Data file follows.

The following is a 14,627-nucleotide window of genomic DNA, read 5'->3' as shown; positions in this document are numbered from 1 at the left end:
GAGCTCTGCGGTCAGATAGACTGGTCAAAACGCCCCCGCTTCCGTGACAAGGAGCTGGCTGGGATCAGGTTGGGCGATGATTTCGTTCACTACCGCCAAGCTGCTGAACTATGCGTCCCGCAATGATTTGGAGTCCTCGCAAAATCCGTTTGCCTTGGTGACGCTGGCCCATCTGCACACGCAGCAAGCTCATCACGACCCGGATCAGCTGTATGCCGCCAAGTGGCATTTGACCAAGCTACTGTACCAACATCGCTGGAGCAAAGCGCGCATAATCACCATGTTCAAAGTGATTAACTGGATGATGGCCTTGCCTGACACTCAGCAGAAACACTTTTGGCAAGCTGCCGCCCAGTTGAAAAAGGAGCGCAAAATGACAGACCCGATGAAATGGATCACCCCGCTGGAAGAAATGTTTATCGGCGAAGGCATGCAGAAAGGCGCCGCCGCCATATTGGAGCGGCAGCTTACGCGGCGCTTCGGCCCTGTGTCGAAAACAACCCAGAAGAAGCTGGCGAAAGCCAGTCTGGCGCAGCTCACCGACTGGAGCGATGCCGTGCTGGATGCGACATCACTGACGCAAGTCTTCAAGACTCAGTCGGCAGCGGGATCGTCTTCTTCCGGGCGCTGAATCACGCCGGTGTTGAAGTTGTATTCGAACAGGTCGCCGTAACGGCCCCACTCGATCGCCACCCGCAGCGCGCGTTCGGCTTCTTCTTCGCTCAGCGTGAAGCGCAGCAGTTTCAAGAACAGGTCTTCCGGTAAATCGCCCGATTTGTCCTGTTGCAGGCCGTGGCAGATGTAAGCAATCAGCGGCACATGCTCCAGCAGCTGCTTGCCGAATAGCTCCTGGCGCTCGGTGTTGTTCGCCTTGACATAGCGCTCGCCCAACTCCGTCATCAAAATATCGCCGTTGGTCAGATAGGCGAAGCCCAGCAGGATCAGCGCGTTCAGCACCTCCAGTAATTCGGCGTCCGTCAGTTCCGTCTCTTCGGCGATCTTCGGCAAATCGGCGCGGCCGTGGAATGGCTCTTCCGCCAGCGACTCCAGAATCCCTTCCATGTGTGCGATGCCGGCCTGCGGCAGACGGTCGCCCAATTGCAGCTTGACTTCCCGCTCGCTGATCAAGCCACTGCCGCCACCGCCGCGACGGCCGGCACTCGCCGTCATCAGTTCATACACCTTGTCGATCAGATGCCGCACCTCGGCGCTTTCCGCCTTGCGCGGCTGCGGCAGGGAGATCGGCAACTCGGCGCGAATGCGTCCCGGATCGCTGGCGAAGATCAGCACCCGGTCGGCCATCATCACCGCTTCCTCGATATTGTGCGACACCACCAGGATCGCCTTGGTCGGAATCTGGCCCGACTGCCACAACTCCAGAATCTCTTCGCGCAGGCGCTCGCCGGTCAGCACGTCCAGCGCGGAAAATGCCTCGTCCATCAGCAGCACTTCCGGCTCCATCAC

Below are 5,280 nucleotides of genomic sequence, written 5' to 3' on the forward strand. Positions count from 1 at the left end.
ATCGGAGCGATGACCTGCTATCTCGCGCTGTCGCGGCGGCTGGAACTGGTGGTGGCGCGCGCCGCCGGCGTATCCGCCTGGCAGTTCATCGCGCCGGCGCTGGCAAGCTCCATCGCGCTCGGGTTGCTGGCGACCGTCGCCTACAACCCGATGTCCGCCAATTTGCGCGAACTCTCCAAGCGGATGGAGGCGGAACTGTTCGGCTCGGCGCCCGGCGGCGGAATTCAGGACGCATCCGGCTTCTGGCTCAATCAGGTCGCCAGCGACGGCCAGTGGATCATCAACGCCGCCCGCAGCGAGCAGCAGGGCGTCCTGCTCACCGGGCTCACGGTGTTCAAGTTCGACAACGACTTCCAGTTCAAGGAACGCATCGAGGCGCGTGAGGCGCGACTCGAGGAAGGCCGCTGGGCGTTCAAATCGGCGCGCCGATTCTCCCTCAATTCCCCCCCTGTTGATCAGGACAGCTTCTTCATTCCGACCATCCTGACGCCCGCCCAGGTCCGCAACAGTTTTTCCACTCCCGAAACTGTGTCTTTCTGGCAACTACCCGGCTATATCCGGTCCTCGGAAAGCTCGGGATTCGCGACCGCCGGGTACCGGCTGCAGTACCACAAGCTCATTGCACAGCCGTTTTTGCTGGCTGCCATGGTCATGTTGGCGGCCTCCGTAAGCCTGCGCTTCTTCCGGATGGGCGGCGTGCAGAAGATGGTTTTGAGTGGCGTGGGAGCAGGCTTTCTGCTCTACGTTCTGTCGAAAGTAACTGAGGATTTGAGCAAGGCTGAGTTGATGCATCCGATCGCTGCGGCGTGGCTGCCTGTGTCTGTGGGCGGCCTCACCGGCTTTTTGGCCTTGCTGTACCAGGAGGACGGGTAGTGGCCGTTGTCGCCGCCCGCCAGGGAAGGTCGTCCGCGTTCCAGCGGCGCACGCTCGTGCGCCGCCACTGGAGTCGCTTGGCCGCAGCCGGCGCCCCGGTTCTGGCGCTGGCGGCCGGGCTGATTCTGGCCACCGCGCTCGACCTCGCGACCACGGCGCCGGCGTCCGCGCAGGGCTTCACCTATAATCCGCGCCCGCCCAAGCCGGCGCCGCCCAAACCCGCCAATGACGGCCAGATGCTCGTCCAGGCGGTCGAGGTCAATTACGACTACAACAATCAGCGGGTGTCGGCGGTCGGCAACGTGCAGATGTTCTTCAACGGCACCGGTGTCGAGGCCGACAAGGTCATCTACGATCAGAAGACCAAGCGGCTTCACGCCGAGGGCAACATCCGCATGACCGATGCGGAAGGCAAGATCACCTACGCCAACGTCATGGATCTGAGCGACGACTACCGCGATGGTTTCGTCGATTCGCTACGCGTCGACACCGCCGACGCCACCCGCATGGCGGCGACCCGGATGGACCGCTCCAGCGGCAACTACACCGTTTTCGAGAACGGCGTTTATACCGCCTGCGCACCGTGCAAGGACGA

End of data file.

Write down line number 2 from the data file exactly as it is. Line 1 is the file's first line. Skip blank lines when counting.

GAGCTCTGCGGTCAGATAGACTGGTCAAAACGCCCCCGCTTCCGTGACAAGGAGCTGGCTGGGATCAGGTTGGGCGATGATTTCGTTCACTACCGCCAAGCTGCTGAACTATGCGTCCCGCAATGATTTGGAGTCCTCGCAAAATCCGTTTGCCTTGGTGACGCTGGCCCATCTGCACACGCAGCAAGCTCATCACGACCCGGATCAGCTGTATGCCGCCAAGTGGCATTTGACCAAGCTACTGTACCAACATCGCTGGAGCAAAGCGCGCATAATCACCATGTTCAAAGTGATTAACTGGATGATGGCCTTGCCTGACACTCAGCAGAAACACTTTTGGCAAGCTGCCGCCCAGTTGAAAAAGGAGCGCAAAATGACAGACCCGATGAAATGGATCACCCCGCTGGAAGAAATGTTTATCGGCGAAGGCATGCAGAAAGGCGCCGCCGCCATATTGGAGCGGCAGCTTACGCGGCGCTTCGGCCCTGTGTCGAAAACAACCCAGAAGAAGCTGGCGAAAGCCAGTCTGGCGCAGCTCACCGACTGGAGCGATGCCGTGCTGGATGCGACATCACTGACGCAAGTCTTCAAGACTCAGTCGGCAGCGGGATCGTCTTCTTCCGGGCGCTGAATCACGCCGGTGTTGAAGTTGTATTCGAACAGGTCGCCGTAACGGCCCCACTCGATCGCCACCCGCAGCGCGCGTTCGGCTTCTTCTTCGCTCAGCGTGAAGCGCAGCAGTTTCAAGAACAGGTCTTCCGGTAAATCGCCCGATTTGTCCTGTTGCAGGCCGTGGCAGATGTAAGCAATCAGCGGCACATGCTCCAGCAGCTGCTTGCCGAATAGCTCCTGGCGCTCGGTGTTGTTCGCCTTGACATAGCGCTCGCCCAACTCCGTCATCAAAATATCGCCGTTGGTCAGATAGGCGAAGCCCAGCAGGATCAGCGCGTTCAGCACCTCCAGTAATTCGGCGTCCGTCAGTTCCGTCTCTTCGGCGATCTTCGGCAAATCGGCGCGGCCGTGGAATGGCTCTTCCGCCAGCGACTCCAGAATCCCTTCCATGTGTGCGATGCCGGCCTGCGGCAGACGGTCGCCCAATTGCAGCTTGACTTCCCGCTCGCTGATCAAGCCACTGCCGCCACCGCCGCGACGGCCGGCACTCGCCGTCATCAGTTCATACACCTTGTCGATCAGATGCCGCACCTCGGCGCTTTCCGCCTTGCGCGGCTGCGGCAGGGAGATCGGCAACTCGGCGCGAATGCGTCCCGGATCGCTGGCGAAGATCAGCACCCGGTCGGCCATCATCACCGCTTCCTCGATATTGTGCGACACCACCAGGATCGCCTTGGTCGGAATCTGGCCCGACTGCCACAACTCCAGAATCTCTTCGCGCAGGCGCTCGCCGGTCAGCACGTCCAGCGCGGAAAATGCCTCGTCCATCAGCAGCACTTCCGGCTCCATCAC